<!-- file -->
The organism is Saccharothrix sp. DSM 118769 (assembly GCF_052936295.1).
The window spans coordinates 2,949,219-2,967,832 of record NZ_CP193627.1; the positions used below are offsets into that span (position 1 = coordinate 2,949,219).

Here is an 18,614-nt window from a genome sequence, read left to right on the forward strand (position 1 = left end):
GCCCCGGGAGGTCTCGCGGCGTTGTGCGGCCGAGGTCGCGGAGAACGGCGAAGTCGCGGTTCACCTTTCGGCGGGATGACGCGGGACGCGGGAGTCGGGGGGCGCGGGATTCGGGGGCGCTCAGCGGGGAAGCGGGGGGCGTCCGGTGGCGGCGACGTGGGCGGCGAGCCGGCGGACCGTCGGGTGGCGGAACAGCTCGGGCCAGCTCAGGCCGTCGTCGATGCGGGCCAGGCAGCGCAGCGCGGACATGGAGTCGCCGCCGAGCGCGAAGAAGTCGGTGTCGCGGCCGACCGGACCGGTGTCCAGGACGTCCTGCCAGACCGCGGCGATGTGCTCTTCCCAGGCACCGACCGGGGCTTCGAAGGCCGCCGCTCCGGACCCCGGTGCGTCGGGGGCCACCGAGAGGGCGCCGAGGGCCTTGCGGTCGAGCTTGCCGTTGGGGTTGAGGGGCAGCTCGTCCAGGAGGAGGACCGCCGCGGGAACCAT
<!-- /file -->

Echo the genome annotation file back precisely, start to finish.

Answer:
The organism is Saccharothrix sp. DSM 118769 (assembly GCF_052936295.1).
The window spans coordinates 2,949,219-2,967,832 of record NZ_CP193627.1; the positions used below are offsets into that span (position 1 = coordinate 2,949,219).

Here is an 18,614-nt window from a genome sequence, read left to right on the forward strand (position 1 = left end):
GCCCCGGGAGGTCTCGCGGCGTTGTGCGGCCGAGGTCGCGGAGAACGGCGAAGTCGCGGTTCACCTTTCGGCGGGATGACGCGGGACGCGGGAGTCGGGGGGCGCGGGATTCGGGGGCGCTCAGCGGGGAAGCGGGGGGCGTCCGGTGGCGGCGACGTGGGCGGCGAGCCGGCGGACCGTCGGGTGGCGGAACAGCTCGGGCCAGCTCAGGCCGTCGTCGATGCGGGCCAGGCAGCGCAGCGCGGACATGGAGTCGCCGCCGAGCGCGAAGAAGTCGGTGTCGCGGCCGACCGGACCGGTGTCCAGGACGTCCTGCCAGACCGCGGCGATGTGCTCTTCCCAGGCACCGACCGGGGCTTCGAAGGCCGCCGCTCCGGACCCCGGTGCGTCGGGGGCCACCGAGAGGGCGCCGAGGGCCTTGCGGTCGAGCTTGCCGTTGGGGTTGAGGGGCAGCTCGTCCAGGAGGAGGACCGCCGCGGGAACCAT